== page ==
From: Doug Ewell (firstname.lastname@example.org)
Date: Mon Jan 17 2005 - 00:05:07 CST
Philippe Verdy <verdy underscore p at wanadoo dot fr> wrote:
>> Isn't that what Peter said? If you don't care about standard
>> normalization forms, you don't care about canonical equivalence.
> This was a different point. it just spoke about alternate
> normalization forms, but in my opinion, a transformation based on
> "alternative combining classes" should not be named "normalization" if
> it does not preserve canonical equivalence.
> My opinion is just weakened by the fact that Unicode also speaks about
> "normalization" when refering to NFKC and NFKD forms, despite they
> don't preserve the canonical equivalence.
For better or worse, "normalization" is a fairly generic term, and its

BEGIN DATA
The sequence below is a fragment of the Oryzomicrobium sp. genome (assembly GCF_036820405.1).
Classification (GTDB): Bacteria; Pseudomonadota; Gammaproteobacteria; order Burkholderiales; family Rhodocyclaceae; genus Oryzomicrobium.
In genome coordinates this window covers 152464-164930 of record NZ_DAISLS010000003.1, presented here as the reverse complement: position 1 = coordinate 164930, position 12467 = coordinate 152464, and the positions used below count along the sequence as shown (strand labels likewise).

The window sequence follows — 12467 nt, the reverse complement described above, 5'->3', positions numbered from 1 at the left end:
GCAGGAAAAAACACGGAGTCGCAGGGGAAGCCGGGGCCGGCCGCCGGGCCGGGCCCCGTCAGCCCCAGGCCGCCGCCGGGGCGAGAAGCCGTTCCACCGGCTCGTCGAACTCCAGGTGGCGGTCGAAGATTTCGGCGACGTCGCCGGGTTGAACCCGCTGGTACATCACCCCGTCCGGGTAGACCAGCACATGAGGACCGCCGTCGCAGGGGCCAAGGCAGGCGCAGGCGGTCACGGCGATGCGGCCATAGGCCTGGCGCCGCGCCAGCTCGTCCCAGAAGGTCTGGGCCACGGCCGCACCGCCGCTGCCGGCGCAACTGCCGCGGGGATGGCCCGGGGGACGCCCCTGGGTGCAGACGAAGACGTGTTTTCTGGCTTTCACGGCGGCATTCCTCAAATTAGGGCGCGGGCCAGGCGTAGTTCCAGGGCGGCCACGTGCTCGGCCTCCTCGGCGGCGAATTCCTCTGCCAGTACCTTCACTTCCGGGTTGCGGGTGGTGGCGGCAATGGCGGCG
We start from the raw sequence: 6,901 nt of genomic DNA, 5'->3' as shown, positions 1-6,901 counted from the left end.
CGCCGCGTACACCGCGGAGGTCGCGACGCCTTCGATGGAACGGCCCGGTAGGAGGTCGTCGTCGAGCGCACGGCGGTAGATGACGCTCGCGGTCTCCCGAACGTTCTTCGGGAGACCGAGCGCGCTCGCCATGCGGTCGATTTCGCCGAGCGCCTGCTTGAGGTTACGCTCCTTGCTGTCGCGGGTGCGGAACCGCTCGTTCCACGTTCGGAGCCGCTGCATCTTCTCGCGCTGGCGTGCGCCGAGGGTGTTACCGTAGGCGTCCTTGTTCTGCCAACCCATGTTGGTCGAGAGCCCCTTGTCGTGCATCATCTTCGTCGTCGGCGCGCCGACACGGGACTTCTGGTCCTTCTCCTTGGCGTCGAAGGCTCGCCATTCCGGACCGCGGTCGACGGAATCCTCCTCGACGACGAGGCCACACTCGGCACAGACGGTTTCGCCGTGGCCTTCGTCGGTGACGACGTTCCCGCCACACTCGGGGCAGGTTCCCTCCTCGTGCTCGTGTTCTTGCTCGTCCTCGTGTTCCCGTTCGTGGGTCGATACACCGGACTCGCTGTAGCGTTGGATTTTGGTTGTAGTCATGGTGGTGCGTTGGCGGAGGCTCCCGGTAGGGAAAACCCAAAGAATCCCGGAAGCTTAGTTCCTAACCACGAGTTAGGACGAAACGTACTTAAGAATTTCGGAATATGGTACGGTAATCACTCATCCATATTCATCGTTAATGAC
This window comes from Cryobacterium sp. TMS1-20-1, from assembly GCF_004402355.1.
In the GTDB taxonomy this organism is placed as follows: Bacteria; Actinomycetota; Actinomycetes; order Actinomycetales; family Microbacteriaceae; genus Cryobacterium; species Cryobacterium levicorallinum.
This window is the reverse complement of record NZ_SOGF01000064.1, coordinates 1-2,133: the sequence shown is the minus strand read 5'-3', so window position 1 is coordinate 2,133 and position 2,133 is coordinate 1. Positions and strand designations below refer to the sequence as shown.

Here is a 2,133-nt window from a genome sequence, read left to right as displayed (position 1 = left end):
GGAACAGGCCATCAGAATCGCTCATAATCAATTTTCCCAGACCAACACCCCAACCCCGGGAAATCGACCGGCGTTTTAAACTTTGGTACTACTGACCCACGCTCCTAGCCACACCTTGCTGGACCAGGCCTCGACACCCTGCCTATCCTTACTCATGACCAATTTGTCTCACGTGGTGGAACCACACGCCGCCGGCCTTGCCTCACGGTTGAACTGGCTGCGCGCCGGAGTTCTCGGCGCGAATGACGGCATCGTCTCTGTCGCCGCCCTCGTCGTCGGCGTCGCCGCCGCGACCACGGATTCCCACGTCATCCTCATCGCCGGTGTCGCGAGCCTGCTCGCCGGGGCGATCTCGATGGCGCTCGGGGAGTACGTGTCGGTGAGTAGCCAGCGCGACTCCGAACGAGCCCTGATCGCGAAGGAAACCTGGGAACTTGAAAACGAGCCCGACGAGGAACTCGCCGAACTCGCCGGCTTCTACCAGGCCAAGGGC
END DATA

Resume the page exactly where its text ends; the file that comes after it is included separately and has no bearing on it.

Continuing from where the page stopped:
meaning is not restricted by TUS except to say that there are these four
"normalization forms." So it's not wrong to use the term for converting
text to some other form, even if doing so is non-standard and bad for
> NFC and NFD forms are not extremely useful, including for collation,
> or even for rendering. They only suit the need for compatibility with
> non-Unicode standards that can't compose/decompose characters
NFC may not seem to fit the Unicode model, but far from being "not
useful," it is required by certain Internet and W3C protocols.
NFD is really the True Unicode Way, relegated to "normalization form"
status by the practical reality of precomposed characters.
This archive was generated by hypermail 2.1.5 : Mon Jan 17 2005 - 00:12:06 CST